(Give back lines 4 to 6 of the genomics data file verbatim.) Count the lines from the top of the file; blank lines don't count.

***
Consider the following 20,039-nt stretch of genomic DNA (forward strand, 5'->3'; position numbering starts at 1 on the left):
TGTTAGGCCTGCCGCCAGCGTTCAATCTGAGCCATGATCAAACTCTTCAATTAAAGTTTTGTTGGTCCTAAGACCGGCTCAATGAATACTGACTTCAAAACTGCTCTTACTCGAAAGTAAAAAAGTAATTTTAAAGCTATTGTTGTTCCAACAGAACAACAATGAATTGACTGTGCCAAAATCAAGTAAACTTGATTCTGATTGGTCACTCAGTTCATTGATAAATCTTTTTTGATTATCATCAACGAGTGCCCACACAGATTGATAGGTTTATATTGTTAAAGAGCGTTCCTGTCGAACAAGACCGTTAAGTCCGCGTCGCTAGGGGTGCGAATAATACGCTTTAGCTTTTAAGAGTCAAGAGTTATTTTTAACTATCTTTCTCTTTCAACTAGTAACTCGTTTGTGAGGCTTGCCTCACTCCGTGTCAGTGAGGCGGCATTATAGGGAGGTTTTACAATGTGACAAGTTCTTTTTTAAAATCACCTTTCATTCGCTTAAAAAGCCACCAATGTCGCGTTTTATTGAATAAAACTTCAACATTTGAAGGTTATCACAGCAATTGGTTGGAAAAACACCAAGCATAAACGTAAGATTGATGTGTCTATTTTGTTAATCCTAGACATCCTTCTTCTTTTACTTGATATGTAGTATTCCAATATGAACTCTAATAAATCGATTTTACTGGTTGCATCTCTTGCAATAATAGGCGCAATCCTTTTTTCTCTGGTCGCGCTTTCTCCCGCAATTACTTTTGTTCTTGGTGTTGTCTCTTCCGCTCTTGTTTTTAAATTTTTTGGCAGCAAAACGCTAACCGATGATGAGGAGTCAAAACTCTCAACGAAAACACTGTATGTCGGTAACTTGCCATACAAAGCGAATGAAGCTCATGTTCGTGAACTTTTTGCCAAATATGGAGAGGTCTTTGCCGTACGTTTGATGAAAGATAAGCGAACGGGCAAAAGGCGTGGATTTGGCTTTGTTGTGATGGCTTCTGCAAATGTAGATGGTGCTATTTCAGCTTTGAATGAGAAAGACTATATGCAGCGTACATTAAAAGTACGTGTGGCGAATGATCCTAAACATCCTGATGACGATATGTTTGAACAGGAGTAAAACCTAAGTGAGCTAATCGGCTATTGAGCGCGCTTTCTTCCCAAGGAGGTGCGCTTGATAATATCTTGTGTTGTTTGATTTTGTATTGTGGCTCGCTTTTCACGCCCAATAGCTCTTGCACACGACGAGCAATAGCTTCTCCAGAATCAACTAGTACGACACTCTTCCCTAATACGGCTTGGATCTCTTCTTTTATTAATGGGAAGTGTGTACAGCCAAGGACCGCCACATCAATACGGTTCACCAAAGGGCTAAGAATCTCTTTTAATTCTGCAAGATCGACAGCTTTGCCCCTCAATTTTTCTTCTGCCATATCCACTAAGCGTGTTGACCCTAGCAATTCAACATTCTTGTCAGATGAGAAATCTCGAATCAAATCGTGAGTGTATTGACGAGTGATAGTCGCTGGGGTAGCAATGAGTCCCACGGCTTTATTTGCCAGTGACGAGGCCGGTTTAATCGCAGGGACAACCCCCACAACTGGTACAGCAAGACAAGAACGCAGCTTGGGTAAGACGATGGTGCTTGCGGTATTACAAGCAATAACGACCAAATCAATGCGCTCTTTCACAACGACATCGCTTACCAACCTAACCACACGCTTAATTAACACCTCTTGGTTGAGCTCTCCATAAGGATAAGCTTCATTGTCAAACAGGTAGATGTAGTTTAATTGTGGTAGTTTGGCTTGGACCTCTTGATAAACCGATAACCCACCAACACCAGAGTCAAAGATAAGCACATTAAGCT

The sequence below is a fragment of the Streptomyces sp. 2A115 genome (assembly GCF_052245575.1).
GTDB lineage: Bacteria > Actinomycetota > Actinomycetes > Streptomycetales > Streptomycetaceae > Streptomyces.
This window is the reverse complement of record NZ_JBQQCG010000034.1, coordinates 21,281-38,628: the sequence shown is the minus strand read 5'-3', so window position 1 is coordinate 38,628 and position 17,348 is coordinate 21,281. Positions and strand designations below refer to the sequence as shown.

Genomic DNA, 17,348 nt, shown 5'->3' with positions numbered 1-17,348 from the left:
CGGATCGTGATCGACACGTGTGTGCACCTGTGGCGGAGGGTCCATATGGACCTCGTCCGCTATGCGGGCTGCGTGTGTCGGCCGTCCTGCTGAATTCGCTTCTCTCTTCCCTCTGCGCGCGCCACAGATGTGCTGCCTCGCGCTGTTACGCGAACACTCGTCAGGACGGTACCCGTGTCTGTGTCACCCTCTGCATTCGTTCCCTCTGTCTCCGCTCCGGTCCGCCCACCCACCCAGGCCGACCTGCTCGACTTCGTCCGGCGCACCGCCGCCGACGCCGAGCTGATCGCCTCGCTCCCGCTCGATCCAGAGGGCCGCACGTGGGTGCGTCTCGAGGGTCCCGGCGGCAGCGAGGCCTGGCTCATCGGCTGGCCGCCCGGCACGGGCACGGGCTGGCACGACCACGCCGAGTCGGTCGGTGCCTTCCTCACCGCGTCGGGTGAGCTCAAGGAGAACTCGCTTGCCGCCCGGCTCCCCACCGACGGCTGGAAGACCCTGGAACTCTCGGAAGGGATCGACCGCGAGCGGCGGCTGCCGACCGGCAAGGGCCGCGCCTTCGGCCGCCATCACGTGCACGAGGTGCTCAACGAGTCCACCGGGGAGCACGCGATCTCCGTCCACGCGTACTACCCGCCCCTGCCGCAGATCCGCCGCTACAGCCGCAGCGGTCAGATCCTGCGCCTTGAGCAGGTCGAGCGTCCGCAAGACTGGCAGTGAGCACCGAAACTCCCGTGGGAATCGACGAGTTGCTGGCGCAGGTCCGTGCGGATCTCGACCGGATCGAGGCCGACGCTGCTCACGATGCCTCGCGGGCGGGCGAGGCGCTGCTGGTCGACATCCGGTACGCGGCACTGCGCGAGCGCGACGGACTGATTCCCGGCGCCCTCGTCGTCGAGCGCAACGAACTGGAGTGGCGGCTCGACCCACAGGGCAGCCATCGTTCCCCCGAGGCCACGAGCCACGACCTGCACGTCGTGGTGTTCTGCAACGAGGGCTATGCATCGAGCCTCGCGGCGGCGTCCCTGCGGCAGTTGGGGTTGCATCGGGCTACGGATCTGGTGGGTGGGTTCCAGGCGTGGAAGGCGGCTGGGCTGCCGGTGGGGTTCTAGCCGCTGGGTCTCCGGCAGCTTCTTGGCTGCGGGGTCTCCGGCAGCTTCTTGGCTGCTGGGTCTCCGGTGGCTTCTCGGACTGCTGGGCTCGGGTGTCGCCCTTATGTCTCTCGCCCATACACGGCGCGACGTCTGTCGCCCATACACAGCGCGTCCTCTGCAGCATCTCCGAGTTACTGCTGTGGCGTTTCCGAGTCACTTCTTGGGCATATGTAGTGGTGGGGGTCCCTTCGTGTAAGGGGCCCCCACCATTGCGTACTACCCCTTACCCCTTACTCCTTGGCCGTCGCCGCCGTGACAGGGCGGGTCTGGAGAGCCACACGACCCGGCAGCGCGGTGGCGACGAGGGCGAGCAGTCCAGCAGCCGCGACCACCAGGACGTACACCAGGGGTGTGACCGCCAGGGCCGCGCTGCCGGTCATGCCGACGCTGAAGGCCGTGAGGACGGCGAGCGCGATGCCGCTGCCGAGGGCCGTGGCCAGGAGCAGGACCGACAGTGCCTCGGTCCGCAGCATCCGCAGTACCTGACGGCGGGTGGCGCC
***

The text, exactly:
GTDB lineage: Bacteria > Actinomycetota > Actinomycetes > Streptomycetales > Streptomycetaceae > Streptomyces.
This window is the reverse complement of record NZ_JBQQCG010000034.1, coordinates 21,281-38,628: the sequence shown is the minus strand read 5'-3', so window position 1 is coordinate 38,628 and position 17,348 is coordinate 21,281. Positions and strand designations below refer to the sequence as shown.

Genomic DNA, 17,348 nt, shown 5'->3' with positions numbered 1-17,348 from the left: